“Church buildings are closed for a number of reasons, such as the loss of population we’ve experienced in the region and shifts in where people are living,” Lengwin said. “Our first priority is to serve the needs of people, not put our resources in maintaining buildings we no longer need. At the same time, we are sensitive to the significance of historic religious properties.”
The diocese currently does not plan to close any churches that would be affected by this agreement, said Lengwin, who will serve as a consultant on the planning committee when the National Trust for Historic Preservation has its annual conference in Pittsburgh next year. Lengwin is expected to participate in a session on the challenges of reusing historic religious properties during that conference.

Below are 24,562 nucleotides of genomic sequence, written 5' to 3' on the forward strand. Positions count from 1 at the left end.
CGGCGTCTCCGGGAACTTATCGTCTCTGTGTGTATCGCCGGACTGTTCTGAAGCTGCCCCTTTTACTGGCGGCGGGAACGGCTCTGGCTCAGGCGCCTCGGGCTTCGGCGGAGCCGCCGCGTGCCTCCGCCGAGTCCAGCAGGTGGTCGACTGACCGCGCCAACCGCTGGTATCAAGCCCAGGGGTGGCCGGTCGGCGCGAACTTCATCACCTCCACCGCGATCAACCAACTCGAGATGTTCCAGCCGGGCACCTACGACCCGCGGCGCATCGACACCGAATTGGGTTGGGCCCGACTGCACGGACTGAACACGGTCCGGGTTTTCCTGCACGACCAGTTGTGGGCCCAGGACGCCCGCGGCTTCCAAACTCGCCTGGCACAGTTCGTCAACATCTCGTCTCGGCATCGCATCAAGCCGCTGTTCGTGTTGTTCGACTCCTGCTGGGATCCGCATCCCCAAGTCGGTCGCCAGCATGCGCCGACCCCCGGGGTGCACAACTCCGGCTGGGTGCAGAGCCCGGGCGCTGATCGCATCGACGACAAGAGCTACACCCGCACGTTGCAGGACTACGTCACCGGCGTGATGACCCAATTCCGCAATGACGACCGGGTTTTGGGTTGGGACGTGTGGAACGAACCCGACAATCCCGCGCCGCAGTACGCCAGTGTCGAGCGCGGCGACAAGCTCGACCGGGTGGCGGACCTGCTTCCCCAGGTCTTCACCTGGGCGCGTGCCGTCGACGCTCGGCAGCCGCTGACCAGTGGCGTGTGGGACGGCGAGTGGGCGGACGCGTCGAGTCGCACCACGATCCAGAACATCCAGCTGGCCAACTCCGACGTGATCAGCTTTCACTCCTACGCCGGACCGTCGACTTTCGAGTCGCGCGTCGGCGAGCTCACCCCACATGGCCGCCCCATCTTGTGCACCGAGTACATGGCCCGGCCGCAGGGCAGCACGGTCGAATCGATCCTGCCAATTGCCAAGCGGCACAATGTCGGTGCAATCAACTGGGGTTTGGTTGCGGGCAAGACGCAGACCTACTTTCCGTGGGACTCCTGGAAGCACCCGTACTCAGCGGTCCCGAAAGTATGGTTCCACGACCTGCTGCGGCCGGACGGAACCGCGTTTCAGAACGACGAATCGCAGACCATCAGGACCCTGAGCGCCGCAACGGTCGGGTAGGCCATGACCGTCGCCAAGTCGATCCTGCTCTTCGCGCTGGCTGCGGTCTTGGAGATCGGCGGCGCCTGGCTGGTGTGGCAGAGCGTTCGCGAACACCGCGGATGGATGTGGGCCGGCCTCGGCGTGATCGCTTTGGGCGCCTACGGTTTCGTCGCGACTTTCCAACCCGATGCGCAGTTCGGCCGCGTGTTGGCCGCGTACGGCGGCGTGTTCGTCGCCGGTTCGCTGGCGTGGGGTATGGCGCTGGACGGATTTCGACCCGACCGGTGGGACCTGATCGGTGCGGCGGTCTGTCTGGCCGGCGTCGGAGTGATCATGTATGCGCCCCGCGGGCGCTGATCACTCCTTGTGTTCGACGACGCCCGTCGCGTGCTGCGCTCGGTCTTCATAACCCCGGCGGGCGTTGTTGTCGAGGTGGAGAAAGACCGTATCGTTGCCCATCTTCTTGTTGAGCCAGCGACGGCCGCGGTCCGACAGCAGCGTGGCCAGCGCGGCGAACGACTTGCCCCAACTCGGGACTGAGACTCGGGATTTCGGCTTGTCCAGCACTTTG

For its part, the Landmarks Foundation will agree not to nominate buildings owned by the diocese to either the National Register or the Pittsburgh Historic Review Commission without the church’s consent.
In 2001, preservationists essentially prevented the diocese from selling St. Nicholas Church along Route 28 in the North Side to the Pennsylvania Department of Transportation for a highway-widening project by securing a historic designation from the city.
St. Nicholas, home to the first Croatian parish in the United States, was closed last year. The diocese is working with Croatian fraternal organizations to possibly use the building or convert the former church into a shrine. PennDOT has altered its design for Route 28 to avoid the need to raze the church.
In 2003, the diocese successfully lobbied the city to exclude all active churches from being nominated as historic structures by anyone except the owner. The change, however, does not apply to church buildings that are closed.
Being placed on the National Register affects the alterations the owner of a property can make to the exterior of a building when federal funding is involved.